Searching through rubble and debris is difficult for humans. With four legs dogs literally have a four wheel drive capability. They can easily maneuver through collapsed buildings or houses, dense forests and woods and most other rubble.
When a SARS dog approaches rubble he works his way through a complex maze ignoring the scent of the people he can see and focusing on the person that he can smell but cannot find with his eyes.
Once the handler advises the search team manager of the most probable area of live human scent she has two options. The first decisions will be to ask for a backup confirmation by another dog. Her second option will be to ask for a rescue team to come in and remove the rubble in order to try and locate the source of the scent.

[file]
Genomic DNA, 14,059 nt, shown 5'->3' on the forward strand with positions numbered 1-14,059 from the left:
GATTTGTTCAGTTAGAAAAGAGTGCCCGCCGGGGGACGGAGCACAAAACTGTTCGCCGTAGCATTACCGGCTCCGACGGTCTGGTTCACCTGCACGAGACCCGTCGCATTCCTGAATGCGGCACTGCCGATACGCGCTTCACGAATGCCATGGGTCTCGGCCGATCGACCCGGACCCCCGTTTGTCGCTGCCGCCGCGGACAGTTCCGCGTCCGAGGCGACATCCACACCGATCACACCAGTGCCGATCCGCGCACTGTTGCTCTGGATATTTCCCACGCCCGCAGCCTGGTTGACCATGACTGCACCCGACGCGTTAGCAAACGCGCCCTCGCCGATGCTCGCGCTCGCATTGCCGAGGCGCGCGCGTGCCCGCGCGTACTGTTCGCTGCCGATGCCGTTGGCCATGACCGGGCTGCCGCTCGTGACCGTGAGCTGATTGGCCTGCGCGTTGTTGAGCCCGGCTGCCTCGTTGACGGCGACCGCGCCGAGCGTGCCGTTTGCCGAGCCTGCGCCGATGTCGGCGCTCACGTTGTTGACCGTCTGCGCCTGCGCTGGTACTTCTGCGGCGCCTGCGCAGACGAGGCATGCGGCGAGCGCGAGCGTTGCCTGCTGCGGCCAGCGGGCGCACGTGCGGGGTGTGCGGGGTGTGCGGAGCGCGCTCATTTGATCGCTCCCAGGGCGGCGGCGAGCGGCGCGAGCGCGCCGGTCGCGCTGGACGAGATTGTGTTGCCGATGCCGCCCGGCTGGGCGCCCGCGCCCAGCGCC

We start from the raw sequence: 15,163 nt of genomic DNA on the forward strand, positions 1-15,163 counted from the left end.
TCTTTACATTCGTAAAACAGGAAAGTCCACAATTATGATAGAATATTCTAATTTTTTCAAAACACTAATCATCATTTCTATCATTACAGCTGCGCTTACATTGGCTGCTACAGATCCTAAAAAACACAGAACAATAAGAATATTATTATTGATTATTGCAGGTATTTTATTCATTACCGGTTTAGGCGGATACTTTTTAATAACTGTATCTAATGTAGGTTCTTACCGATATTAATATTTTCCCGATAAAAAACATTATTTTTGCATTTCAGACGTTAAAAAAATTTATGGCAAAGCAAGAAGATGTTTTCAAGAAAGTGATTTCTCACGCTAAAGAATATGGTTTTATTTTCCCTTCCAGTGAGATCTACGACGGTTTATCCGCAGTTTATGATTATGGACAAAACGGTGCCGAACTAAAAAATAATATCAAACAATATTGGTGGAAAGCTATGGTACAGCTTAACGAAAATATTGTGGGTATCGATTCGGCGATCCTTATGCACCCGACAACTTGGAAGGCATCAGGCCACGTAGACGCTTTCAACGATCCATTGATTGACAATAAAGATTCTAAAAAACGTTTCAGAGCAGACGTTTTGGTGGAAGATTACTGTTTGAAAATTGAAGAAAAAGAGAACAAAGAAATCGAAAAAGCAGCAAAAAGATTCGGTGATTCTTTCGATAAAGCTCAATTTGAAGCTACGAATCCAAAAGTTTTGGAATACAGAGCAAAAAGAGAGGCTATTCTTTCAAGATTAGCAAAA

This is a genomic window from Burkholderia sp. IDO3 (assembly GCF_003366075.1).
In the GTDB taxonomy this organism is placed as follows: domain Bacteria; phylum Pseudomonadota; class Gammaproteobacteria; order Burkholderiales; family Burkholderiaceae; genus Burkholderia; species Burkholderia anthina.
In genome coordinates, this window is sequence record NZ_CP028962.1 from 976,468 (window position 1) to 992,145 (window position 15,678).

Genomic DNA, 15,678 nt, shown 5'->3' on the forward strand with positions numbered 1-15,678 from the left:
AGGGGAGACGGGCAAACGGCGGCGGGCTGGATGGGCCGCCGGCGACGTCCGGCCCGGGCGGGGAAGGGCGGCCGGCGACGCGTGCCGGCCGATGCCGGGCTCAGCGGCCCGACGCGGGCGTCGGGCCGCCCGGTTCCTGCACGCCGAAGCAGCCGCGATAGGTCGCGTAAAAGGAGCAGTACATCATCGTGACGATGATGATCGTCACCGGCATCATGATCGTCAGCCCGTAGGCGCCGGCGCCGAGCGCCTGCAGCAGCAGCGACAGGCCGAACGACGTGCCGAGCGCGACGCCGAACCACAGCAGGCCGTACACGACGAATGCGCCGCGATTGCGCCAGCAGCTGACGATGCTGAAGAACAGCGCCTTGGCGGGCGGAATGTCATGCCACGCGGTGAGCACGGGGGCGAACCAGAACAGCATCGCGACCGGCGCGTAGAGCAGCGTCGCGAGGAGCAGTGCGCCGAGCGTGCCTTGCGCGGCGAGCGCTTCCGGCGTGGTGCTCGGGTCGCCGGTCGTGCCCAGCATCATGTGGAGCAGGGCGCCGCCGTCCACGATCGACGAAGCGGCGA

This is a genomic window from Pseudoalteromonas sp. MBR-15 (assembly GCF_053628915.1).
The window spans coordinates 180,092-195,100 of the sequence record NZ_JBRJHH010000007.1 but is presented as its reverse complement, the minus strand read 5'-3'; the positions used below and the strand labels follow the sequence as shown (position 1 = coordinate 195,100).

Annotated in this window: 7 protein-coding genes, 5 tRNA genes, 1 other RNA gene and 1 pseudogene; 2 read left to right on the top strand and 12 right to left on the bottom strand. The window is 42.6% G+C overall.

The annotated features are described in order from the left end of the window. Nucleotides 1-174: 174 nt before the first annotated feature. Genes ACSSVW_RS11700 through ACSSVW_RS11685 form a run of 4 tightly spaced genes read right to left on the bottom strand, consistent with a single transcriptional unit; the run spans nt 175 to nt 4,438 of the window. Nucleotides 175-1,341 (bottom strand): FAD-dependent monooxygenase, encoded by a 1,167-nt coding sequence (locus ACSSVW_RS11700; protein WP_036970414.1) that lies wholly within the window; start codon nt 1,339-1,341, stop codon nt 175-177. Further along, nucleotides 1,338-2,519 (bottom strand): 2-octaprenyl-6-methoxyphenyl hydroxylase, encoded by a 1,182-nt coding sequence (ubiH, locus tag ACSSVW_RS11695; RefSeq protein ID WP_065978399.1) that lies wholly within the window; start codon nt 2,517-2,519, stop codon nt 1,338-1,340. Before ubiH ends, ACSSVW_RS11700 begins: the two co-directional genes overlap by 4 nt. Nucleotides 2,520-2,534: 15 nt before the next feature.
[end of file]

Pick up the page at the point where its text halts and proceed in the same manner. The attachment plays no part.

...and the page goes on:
The most important factor when training a search and rescue dog with the rubble search is teaching them the confidence to alert. Alerting is a repetitive bark.
A repetitive bark is used to alert because it can be heard from a long distance and it helps draw attention. This allows the dog to indicate very clearly that they found a person.
Obstacle course training
During the training process one of the components worked on with search-and-rescue dogs is agility. They work on agility in a controlled situation like obstacle courses. In a real-life disaster situation handlers are not certain of the footing their dogs are going to encounter so they try to make sure and learn in a very controlled environment how to handle, how to get their dog to balance and relax and control unstable surfaces.